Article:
[Video Game/Visual Novel Review] Lionheart

With 2017 already fulfilling its unspoken promise of delivering a deluge of delectable games I will probably never be able to finish, it does become difficult to limit my commitment or even outright pass up on a particularly interesting find. Smaller projects especially seem to have this hold on me. Lionheart, a visual novel/RPG hybrid developed by doujin circle Shiisanmei is a fine example of one that is engaging, but a joy to come back to between play sessions. Players take on the role of Leon, a young man dreaming to be adventurer. After a chance meeting with a young woman named Maria, she enlisted his unique abilities to explore the Magic Labyrinth, “Libra Corridor.”

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[Video Game Review] Megadimension Neptunia VII

NEPV2_Packshot_US_FLATUnlike most individuals that have the wherewithal to own any the next-gen consoles, Steam has quickly become a champion for those that go without as it continues to collect a few select titles into already overloaded library. Not exactly interested in splurging for any one system or showing much enthusiasm for the games available, Megadimension Neptunia VII has been one that I was eager to play and now fortunate enough to do so. How does it stack up compared to its predecessors?

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Reverse x Reverse Coming To Steam December 10th

Reverse x Reverse LogoAnnounced earlier today by Sekai Project, they will bringing developer desunoya’s action puzzle-platformer Reverse x Reverse to Steam on December 10th. Of course, as an extra special treat, the team will also be putting on a livestream of them playing it a few hours before release. Here are a few more details about the game and the event.

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G-senjou no Maou – The Devil on G-String Is Now Available On Steam

G-senjou_HeaderAs announced during their Otakon panel earlier in the year, G-senjou no Maou finally makes it way onto Steam courtesy of Sekai Project. What’s even better is that will be 30% off during the launch period, so you better act fast if you want a great deal on a equally great visual novel, if I do say so myself. (Just be sure to remember that Tsubaki is the best girl.)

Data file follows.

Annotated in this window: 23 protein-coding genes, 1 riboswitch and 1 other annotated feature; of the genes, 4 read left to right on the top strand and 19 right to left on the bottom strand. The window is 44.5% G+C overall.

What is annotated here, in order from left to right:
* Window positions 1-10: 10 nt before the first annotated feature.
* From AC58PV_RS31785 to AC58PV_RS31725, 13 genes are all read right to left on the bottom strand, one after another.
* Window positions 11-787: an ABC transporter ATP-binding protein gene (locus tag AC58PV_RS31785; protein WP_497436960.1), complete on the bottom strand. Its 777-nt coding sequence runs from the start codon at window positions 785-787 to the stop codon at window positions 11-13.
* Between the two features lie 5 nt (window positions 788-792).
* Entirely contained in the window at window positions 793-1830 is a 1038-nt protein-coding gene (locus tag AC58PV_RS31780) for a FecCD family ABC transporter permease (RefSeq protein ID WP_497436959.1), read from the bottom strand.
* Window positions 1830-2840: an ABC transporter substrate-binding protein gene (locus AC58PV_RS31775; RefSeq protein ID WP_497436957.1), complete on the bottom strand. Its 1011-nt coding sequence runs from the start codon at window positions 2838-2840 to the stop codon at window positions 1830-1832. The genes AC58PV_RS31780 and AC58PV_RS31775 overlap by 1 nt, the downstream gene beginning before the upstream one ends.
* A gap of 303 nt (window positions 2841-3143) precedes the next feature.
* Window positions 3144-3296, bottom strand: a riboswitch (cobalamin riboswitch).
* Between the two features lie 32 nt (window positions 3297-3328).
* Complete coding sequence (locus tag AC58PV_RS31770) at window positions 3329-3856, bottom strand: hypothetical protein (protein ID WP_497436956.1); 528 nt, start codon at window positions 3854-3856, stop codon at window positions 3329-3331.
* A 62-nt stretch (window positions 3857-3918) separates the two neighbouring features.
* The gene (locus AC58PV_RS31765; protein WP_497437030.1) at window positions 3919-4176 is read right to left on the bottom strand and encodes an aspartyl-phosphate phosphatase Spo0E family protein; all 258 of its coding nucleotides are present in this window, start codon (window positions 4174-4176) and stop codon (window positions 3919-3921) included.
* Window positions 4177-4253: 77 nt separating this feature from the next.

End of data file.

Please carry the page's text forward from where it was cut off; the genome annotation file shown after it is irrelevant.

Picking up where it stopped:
Synopsis

A gripping tale of power, deviously-masterminded criminal activity, and an intricately woven web of plot-thickening schemes, players are placed into the shoes of Azai Kyousuke, the adopted son of an infamous Yakuza gangster. Kyousuke knows what he likes and lets absolutely nothing stand in his way in getting what he wants.

Referred to as God by his classmates, and the wickedly strict president of one of his father’s subsidiary corporations, Kyousuke often enjoys listening to classical music and “working” off a debt owed to his father. But when a beautiful girl named Usami Haru appears in town along with an international criminal known as “Maou,” they bring with them their cat-and-mouse game of plotting and intrigue.

G-senjou no Maou – The Devil on G-String Features

• AKABEiSOFT2’s first officially localized release
• A gripping criminal story and scenario by Loose boy
• Beautifully illustrated artwork and character design by Alpha
• 30-40+ hours of interactive story
• Steam Trading Cards

Steam Store Link: http://store.steampowered.com/app/377670/

[Video Game Review] Forget Me Not: My Organic Garden

Forgetmenot logoWhen it comes to the indie game front, Japanese doujin titles are probably my most favorite to observe. Usually known for putting together some harebrained ideas (like any creator) that should never seem to work out, I’m glad that they oddly do and really remind me why I like and play games in the first place. So why not make a game about growing plants? In an oversimplified nutshell that is the premise of Forget Me Not: My Organic Garden, a tale that follows a girl named Organa, that is working as an apprentice at her master Irene’s shop that specializes in growing plants…that produce organs instead of fruit? Yeah, told you it would be out there, but that is apart of its charm.